NO CASE has been made for the closure of one of the region’s courts.
That is the view of councillors as the consultation period on the future of Flint Magistrates’ Court comes to an end.
The site could shut as part of Government cost-cutting with a total of 103 magistrates’ courts and 54 county courts across England and Wales under threat.
Courts minister Jonathan Djanogly says the move will save £15.3 million a year.
Cllr Ian Roberts said he had seen documents that said the previous Labour Government had a £1 million plan to re-develop the court house.
He said: “We do need to make it known that the previous Government did have a proposal. They have not made a case for closure.
“This is not just a ‘we want to keep it in Flint’ issue. It will have a direct effect on services in the area.”
Support to keep the site open has also come from Holywell town council and the office of the coroner for North East Wales.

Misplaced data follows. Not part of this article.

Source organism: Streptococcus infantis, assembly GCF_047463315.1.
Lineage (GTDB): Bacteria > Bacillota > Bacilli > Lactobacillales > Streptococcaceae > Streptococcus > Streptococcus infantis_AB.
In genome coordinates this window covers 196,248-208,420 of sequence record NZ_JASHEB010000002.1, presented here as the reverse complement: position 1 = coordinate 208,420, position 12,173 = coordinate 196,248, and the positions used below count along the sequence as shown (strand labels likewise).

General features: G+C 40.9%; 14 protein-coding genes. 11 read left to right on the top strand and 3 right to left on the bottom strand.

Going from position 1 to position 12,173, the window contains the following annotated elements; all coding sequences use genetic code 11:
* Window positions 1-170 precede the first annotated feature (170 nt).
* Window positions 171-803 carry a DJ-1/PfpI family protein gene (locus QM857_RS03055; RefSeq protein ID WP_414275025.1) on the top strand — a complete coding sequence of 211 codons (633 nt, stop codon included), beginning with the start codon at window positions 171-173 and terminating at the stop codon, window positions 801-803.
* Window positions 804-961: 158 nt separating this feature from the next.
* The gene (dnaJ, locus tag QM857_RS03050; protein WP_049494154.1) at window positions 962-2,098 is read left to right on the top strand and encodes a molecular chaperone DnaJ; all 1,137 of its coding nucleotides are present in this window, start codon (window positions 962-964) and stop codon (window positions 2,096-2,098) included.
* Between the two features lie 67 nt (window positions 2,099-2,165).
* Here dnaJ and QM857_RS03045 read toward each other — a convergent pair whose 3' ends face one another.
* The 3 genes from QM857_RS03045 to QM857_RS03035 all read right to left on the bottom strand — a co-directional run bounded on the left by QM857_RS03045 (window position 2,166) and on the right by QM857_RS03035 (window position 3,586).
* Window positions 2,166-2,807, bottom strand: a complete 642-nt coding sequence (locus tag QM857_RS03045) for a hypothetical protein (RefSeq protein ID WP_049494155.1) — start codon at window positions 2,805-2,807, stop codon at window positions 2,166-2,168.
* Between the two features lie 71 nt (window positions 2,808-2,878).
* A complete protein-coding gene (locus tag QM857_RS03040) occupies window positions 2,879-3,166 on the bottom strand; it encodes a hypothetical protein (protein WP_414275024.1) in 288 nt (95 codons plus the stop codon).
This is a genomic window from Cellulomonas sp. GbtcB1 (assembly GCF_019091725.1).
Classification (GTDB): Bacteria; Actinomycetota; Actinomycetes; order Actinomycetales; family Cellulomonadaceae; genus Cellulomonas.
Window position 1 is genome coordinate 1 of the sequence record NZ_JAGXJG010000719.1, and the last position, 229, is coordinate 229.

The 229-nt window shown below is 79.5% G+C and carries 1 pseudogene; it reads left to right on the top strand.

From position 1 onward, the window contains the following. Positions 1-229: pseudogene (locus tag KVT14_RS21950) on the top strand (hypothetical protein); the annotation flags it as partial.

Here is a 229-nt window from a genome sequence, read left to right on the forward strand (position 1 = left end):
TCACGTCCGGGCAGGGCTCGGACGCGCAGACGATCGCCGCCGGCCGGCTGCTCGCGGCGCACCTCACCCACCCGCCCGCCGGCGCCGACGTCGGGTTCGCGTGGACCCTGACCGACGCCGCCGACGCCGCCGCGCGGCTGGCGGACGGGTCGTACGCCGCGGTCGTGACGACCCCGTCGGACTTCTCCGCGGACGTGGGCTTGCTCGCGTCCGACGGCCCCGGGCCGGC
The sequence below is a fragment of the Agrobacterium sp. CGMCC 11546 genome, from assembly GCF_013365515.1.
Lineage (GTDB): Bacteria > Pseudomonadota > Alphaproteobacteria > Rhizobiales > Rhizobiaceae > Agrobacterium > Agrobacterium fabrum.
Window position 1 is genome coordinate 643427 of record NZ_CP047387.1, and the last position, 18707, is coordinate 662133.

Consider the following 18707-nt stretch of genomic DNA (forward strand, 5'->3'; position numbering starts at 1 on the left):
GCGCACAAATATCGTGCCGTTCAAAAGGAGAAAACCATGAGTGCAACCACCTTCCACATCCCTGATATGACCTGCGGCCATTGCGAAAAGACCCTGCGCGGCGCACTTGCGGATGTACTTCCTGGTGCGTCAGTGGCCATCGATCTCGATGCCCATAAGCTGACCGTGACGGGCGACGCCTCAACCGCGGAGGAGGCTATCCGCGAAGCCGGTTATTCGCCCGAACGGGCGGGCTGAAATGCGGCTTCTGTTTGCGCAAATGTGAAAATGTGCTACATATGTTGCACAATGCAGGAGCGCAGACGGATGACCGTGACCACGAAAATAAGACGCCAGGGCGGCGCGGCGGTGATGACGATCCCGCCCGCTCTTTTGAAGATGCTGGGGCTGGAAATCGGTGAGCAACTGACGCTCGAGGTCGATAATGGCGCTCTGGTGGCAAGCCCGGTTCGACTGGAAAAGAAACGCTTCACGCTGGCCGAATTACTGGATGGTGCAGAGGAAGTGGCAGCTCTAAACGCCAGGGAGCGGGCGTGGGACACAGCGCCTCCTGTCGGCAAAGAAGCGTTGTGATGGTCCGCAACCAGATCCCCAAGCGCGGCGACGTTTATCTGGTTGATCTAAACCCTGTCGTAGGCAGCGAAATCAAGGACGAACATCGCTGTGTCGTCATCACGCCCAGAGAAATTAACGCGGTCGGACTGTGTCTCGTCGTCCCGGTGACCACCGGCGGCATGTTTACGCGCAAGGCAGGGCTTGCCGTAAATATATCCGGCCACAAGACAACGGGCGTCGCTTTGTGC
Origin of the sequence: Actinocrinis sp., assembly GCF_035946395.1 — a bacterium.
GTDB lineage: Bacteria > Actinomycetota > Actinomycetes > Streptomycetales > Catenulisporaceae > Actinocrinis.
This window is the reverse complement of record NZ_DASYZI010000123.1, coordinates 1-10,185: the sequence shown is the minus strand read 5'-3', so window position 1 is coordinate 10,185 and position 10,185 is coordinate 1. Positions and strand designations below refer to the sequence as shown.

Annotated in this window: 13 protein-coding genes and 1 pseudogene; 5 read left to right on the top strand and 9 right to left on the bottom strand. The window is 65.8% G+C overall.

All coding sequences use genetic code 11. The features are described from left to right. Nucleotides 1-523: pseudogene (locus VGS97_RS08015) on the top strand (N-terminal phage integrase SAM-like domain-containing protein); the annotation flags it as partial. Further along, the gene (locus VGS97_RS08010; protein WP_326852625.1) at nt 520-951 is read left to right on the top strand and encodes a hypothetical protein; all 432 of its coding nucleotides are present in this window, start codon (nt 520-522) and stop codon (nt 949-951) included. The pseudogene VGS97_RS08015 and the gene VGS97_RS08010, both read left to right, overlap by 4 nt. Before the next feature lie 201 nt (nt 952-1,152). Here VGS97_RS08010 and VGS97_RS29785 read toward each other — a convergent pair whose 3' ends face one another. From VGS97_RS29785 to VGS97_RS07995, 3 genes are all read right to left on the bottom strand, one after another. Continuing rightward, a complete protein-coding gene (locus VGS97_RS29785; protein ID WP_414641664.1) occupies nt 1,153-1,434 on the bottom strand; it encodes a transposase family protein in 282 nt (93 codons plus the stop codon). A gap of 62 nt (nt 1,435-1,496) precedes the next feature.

Concerns have been raised that closing the court, which has links stretching back more than 700 years, would increase travel time and cost faced by those who would have to travel to Mold.
Cllr Terry Renshaw said: “We are going to fight this all the way. We need local justice done locally by local people.”
The council has made a request under the Freedom of Information Act for details of the proposed improvement plan for the court.
In a letter to the council Stephen Whale, director of Courts Transformation for Wales, said all representations made by the council will be considered by the Lord Chancellor before any decision on the closure is made.
He said: “The feasibility study undertaken, considering the possibility of improvements to Flint Magistrates’ Court, was not at any stage progressed into any refurbishment programme.”
A public consultation will run until September 15.
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